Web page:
Factors associated with sexually transmitted infections among care-seeking adults in the African Cohort Study

for the AFRICOS Study Group

Research output: Contribution to journalArticlepeer-review

9 Scopus citations

Abstract

Objectives: Sexually transmitted infections (STIs) are a major cause of morbidity. Understanding drivers of transmission can inform effective prevention programs. We describe STI prevalence and identify factors associated with STIs in four African countries. Methods: The African Cohort Study is an ongoing, prospective cohort in Kenya, Nigeria, Tanzania and Uganda. At enrollment, a physical exam was conducted and STI diagnosis made by a clinician using a syndromic management approach. Multivariable logistic regression was used to estimate adjusted odds ratios (aORs) and 95% confidence intervals (95% CIs) for factors associated with an STI diagnosis. Results: As of June 2020, 3544 participants were enrolled. STI prevalence was 7.7% and did not differ by HIV status (p = 0.30). Prevalence differed by syndrome (3.5% vaginal discharge, 1.5% genital ulcer, 2.1% lower abdominal pain, 0.2% inguinal bubo). The odds of having an STI were higher at all sites compared to Kisumu West, Kenya, and among those with a primary level education or below compared to those with secondary or higher (aOR: 1.77; 95% CI: 1.32–2.38). The odds of an STI diagnosis was higher among participants 18–29 years (aOR: 2.29; 95% CI: 1.35–3.87), females (aOR: 2.64; 95% CI: 1.94–3.59), and those with depression (aOR: 1.78; 95% CI: 1.32–2.38). Among PLWH, similar factors were independently associated with an STI diagnosis. Viral suppression was protective against STIs (aOR: 2.05; 95% CI: 1.32–3.20). Conclusions: Prevalence of STIs varied by site with young people and females most at risk for STIs. Mental health is a potential target area for intervention.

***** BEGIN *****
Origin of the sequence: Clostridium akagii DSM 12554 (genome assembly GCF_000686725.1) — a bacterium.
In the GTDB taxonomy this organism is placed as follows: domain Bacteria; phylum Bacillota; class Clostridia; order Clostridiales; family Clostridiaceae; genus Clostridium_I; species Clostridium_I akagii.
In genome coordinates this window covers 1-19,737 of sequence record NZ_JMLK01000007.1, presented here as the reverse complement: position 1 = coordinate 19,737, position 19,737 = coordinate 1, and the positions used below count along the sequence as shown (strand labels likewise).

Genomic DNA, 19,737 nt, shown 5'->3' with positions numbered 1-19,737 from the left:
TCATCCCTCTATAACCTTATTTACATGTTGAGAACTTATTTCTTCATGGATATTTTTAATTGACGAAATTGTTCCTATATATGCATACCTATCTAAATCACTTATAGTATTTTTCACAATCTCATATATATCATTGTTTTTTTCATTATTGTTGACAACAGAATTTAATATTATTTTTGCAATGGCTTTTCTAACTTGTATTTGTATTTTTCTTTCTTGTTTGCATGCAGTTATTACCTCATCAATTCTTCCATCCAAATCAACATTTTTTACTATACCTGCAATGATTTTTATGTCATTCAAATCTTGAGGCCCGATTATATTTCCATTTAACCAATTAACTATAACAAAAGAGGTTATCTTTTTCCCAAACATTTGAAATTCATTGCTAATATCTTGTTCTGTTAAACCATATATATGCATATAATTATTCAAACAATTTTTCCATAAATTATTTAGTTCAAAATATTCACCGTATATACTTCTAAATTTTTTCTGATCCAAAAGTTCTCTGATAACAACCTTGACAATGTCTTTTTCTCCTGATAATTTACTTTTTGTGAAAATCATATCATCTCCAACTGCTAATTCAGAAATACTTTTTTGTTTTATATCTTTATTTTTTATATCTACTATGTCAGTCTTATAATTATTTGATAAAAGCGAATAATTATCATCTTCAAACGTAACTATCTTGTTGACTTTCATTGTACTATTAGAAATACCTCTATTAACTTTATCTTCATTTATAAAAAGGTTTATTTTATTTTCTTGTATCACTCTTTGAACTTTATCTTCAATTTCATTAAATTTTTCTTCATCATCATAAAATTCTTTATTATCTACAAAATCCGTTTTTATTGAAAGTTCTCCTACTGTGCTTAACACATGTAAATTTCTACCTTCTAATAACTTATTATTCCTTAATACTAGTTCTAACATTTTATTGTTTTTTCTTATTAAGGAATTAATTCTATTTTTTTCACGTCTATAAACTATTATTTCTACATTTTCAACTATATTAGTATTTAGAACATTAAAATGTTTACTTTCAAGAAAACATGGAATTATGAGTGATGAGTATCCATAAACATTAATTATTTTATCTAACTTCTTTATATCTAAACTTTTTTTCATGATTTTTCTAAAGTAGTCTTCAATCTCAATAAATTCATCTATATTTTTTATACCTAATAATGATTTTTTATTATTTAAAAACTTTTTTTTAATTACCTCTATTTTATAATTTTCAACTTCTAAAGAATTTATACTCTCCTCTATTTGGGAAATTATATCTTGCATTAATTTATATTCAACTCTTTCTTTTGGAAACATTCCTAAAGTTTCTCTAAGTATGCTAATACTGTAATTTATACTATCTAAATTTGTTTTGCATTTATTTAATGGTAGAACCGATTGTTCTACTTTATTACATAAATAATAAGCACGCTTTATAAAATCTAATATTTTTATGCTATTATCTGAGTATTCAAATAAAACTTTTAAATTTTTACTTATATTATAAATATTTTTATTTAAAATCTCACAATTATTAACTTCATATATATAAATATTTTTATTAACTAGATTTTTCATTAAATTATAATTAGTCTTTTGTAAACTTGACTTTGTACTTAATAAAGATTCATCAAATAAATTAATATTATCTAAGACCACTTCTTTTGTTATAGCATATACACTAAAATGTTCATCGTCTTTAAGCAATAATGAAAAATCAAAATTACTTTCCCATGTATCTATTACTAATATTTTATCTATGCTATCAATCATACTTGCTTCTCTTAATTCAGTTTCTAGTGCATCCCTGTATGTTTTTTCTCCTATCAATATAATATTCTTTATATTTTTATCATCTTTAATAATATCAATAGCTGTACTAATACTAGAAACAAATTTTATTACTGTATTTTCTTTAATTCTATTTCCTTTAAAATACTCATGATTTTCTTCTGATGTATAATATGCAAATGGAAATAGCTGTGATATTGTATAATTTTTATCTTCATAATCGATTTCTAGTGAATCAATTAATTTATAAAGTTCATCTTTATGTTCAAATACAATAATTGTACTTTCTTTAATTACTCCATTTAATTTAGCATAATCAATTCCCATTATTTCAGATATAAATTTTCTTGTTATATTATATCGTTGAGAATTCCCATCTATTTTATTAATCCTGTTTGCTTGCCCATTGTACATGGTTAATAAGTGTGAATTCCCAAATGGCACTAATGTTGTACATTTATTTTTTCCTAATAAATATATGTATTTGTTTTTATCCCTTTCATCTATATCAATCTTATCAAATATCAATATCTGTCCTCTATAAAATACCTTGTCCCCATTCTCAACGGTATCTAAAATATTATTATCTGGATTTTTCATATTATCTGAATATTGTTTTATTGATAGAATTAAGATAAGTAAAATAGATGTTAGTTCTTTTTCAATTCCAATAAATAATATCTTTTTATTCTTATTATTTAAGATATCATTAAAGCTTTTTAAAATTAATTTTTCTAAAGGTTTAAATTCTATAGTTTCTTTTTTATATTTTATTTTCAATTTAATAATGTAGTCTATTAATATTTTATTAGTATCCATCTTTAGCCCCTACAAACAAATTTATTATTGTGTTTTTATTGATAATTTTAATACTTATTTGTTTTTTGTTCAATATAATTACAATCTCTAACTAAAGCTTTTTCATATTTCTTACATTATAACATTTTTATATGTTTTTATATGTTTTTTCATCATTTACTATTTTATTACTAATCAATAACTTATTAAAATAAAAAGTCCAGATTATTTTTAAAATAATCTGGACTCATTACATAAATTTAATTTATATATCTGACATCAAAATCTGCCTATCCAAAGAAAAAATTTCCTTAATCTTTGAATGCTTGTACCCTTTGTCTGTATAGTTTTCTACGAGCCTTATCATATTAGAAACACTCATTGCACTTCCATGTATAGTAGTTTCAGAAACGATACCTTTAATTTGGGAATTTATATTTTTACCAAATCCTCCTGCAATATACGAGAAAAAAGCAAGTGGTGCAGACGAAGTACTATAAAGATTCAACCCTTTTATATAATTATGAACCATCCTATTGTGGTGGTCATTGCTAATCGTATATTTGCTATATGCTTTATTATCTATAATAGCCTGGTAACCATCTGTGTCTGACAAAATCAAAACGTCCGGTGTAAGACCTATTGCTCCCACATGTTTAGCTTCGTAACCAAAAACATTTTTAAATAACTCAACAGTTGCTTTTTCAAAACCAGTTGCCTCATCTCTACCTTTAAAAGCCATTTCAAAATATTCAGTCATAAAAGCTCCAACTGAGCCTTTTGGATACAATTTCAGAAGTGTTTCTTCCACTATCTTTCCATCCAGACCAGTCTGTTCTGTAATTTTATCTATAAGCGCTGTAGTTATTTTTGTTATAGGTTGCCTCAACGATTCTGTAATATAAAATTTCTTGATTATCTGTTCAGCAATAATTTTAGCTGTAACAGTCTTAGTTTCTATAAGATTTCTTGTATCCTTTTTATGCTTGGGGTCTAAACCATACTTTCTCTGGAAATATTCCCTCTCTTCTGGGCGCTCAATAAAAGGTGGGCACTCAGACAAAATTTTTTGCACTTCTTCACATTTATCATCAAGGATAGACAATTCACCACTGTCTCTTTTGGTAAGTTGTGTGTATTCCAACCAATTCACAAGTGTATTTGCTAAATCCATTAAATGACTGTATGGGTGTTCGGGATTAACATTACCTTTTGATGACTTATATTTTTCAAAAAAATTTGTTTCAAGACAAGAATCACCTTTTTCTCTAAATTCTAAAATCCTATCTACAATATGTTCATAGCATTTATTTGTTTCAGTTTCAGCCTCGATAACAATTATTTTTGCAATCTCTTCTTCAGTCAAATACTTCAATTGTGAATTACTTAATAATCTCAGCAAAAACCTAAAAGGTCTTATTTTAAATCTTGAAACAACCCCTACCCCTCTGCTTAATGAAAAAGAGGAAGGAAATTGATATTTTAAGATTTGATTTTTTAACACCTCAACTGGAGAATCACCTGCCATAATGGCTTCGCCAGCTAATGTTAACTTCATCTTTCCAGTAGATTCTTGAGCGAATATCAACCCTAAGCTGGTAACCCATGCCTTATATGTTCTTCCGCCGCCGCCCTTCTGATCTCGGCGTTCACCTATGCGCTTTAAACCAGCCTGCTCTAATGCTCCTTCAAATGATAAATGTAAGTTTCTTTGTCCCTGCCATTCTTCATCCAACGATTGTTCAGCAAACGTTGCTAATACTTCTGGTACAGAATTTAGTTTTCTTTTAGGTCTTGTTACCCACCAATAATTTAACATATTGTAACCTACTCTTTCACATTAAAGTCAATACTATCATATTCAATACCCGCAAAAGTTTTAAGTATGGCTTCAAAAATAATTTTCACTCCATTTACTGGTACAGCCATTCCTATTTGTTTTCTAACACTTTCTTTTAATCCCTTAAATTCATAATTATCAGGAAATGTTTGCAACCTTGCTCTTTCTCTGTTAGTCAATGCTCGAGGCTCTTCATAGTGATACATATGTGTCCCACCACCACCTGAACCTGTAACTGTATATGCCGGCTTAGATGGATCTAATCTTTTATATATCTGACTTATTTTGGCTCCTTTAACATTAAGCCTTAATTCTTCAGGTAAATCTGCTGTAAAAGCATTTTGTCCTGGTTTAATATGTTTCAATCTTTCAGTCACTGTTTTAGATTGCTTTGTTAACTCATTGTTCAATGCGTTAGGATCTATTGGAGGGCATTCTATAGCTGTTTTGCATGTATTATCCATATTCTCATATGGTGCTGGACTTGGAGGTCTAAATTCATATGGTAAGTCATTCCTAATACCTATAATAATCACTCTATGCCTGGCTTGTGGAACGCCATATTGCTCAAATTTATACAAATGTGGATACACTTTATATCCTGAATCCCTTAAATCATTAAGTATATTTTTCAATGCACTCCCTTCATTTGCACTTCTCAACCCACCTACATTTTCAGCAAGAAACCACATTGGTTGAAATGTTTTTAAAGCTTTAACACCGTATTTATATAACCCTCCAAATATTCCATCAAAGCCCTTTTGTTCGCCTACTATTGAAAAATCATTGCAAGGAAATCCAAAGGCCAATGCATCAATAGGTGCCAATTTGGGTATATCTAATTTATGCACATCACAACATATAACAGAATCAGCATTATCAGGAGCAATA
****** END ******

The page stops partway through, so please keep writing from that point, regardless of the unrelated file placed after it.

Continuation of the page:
Original languageEnglish
Article number738
JournalBMC Public Health
Volume21
Issue number1
DOIs
StatePublished - Dec 2021

Keywords

  • People living with HIV
  • Sexually transmitted infections
  • Sub-Saharan Africa

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